As part of the Thameslink Programme we’ve unearthed history that laid buried up to six metres below the soil.
We’ve been working closely with Costain, Oxford Archaeology and Pre-Construct Archaeology to study these items and find out more about the history of where we are working.
London Bridge redevelopment
Hundreds of historic artefacts have been found and preserved during excavations under the arches of London Bridge station, which are giving insight into the first settlement in the area.
Timber piles constructed from trees felled between AD59 to AD83 were discovered and may have formed part of a substantial waterfront building on the edge of the settlement south of the first London Bridge.
The project has unearthed a wealth of everyday objects used by people who lived and worked in the area over the preceding centuries.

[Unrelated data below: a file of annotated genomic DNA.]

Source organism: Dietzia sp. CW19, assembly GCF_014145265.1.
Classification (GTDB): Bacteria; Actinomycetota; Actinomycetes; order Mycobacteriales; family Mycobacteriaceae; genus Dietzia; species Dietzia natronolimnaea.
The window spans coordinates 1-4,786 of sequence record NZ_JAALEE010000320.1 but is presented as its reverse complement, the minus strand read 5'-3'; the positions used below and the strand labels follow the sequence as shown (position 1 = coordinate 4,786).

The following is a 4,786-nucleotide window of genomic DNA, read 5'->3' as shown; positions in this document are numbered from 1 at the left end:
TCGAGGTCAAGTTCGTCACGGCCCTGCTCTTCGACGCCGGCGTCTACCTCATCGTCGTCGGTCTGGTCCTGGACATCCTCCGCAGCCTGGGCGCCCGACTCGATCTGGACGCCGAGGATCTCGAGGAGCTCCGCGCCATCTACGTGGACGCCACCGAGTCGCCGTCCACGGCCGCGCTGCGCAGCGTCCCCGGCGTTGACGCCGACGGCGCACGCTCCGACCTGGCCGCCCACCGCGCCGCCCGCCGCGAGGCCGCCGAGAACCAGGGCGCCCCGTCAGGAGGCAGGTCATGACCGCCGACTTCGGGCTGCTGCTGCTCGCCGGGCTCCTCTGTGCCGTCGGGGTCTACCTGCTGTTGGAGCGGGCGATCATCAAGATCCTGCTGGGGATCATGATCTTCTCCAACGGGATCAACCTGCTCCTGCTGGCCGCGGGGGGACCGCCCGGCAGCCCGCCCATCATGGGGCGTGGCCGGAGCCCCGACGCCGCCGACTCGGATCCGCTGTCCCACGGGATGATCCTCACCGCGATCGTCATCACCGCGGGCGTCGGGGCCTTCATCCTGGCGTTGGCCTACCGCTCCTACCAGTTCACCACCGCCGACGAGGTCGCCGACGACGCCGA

Fragments of Medieval floors and walls have also been found which may have been part of the large houses along Tooley Street which are known to have belonged to important clerics such as the Prior of Lewes.
More recent discoveries, dating from the 16th to18th centuries, include evidence of industry in the area such as kilns for making clay tobacco pipes.
Archaeological work during construction of the new Borough Viaduct uncovered a wealth of remains from the Roman, Saxon, medieval and more recent periods that provide a fascinating insight into the formation and growth of the ancient settlement at Southwark.
Stand out finds include:
- Traces of early Roman military occupation
- Evidence for the Boudican revolt
- A previously unknown Roman bathhouse under Borough High Street
- Substantial evidence for the Saxon/medieval defences of the settlement
- The remains of townhouses of important medieval clerics and the St. Saviour’s/Park Street burial ground
The results of the work are currently being analysed by our archaeologists from Oxford Archaeology and pre-Construct Archaeology for future publication. All the finds and records will be deposited with the Museum of London at the completion of the work.